Mazda MX-5 review
The planets align as we test the Mazda MX-5 during a heat wave. Can it still hold its own?
Paul Healy
Paul Healy

Published on August 13, 2013

Good: still good looking after all these years, involved drive

Not so good: tiny boot, cheap looking interior plastics, most confusing infotainment system known to man

For the past number of years the Toyota GT86 and Subaru BRZ twins have received plenty of plaudits for their return to the classic layout of free-revving naturally aspirated petrol engine up front, six-speed manual gearboxes in the middle and rear-wheel drive with limited slip differential out back. In a world of turbocharged, four-wheel drive sports cars with flappy paddle gearboxes they are a breath of fresh air and a return to the kind of cars that many of us had plastered on our bedroom walls as children and crave over as adults.

But did the GT86/BRZ really do anything different? We have, after all, had a car that offered the same formula on sale since the late 1980s, the Mazda MX-5.

I am going to let you into a little secret regarding the life of a motoring journalist; we generally book cars weeks if not months in advance (for the more popular cars) and when it comes time to book a cabriolet we just have to hope the weather gods are looking down on us. Invariably they don't - the last two times I have driven drop-tops it has rained all week (not that it stopped me getting the roof down), but my time with the MX-5 coincided with the recent heat wave and began with picking the car up from an airport car park and dropping the roof for the drive home, at 11.30pm.

This did get many strange looks as I tootled along the M50 but with temperatures still hovering around 20-degrees it would have been rude not to go topless and enjoy the 'wind in your hair' driving experience that the MX-5 has been known for for so long. Unlike previous versions of the sports car, which featured a rag-top, the current car has a folding hardtop that can go from closed to open (or vice versa) in a shade over twelve seconds. The roof does add 37kg to the weight of the car but with the free-revving 2.0-litre petrol unit up front producing 160hp performance is still respectable, with the 0-100km/h dash completed in 7.9 seconds. While marginally slower than its Toyota rival the Mazda 'feels' quicker, or at least it does with the roof down as the wind whips past your head as the revs rise to a new, higher, redline of 7,500rpm.

Away from the long straights of the late night motorway the third generation car's strict adherence to weight saving becomes evident. Despite packing such modern touches as heated leather seats (unused in my time with it), dual-zone climate control (extensively used), Bluetooth and a Bose sound system the new car weighs the same as the second generation car at 1,117kg. This is even more amazing when you consider that the car is stiffer than before, meaning that with the roof down there is little in the way of traditional scuttle shake.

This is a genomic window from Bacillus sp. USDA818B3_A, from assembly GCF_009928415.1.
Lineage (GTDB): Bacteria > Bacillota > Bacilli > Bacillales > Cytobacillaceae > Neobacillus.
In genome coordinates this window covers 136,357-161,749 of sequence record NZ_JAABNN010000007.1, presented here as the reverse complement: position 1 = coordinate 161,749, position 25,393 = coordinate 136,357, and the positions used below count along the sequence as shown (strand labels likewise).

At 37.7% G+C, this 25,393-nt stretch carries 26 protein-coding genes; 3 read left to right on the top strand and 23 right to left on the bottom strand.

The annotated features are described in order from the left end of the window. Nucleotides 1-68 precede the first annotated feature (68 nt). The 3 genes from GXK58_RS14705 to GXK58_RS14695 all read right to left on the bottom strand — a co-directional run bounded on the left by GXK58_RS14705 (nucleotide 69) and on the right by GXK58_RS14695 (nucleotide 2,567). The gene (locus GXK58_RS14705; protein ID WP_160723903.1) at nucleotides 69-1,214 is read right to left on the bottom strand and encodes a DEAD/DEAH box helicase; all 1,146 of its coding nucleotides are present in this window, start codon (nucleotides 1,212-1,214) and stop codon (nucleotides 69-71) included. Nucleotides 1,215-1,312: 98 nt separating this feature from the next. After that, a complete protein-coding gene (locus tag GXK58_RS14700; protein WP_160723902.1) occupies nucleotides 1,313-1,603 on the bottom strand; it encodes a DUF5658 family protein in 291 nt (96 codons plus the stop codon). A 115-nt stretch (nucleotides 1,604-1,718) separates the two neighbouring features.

And the way it drives is brilliant; in a world of 'digital' cars with electric power steering, double clutch transmissions and engine noise pumped into the cabin via the stereo the Mazda is beautifully analogue. The steering is not overly assisted (in fact some would even call it heavy), the stubby lever for the six-speed manual transmission slams home with a reassuring clunk and the brakes offer the kind of feel that encourages you to lean on them as you cruise down your favourite back road.

It is not without its problems however. While the low slung driving position is ideal the cabin can, at best, be described as cosy. Bring a passenger with you and you are likely to bang elbows as you reach for the even numbered gears. Despite Mazda's best efforts there is still precious little storage space and the interior plastics, while durable, are functional rather than inviting without a soft-touch in sight. Some will undoubtedly say that such an interior has been designed not to distract you from driving, which may well be true were it not for the two generations old satnav system that dazzles you no matter how much you fiddle with the settings.

The Mazda does have one final string in its bow over its Toyota/Subaru rival - or rather it has 7,000 strings. At €32,995 the MX-5 is €7,000 cheaper than the BRZ and a whopping €8,090 less than the GT86.

The third generation MX-5 is far from perfect and will soon be replaced by a car built in conjunction with Alfa Romeo (if Sergio Marchionne loosens the purse strings), but for those looking for a true driver's car (who do not require the four seats offered - just - by the Toyobaru) it cannot be overlooked, especially at that price.


BMW 120i Convertible: the closest to the Mazda in terms of power and price but loses out in the looks department.

Subaru BRZ: all that the GT86 has to offer but €1,000 cheaper. Still €7,000 more than the Mazda though.

Toyota GT86: current darling of the motoring press is more powerful and more modern but also €8,000 more expensive.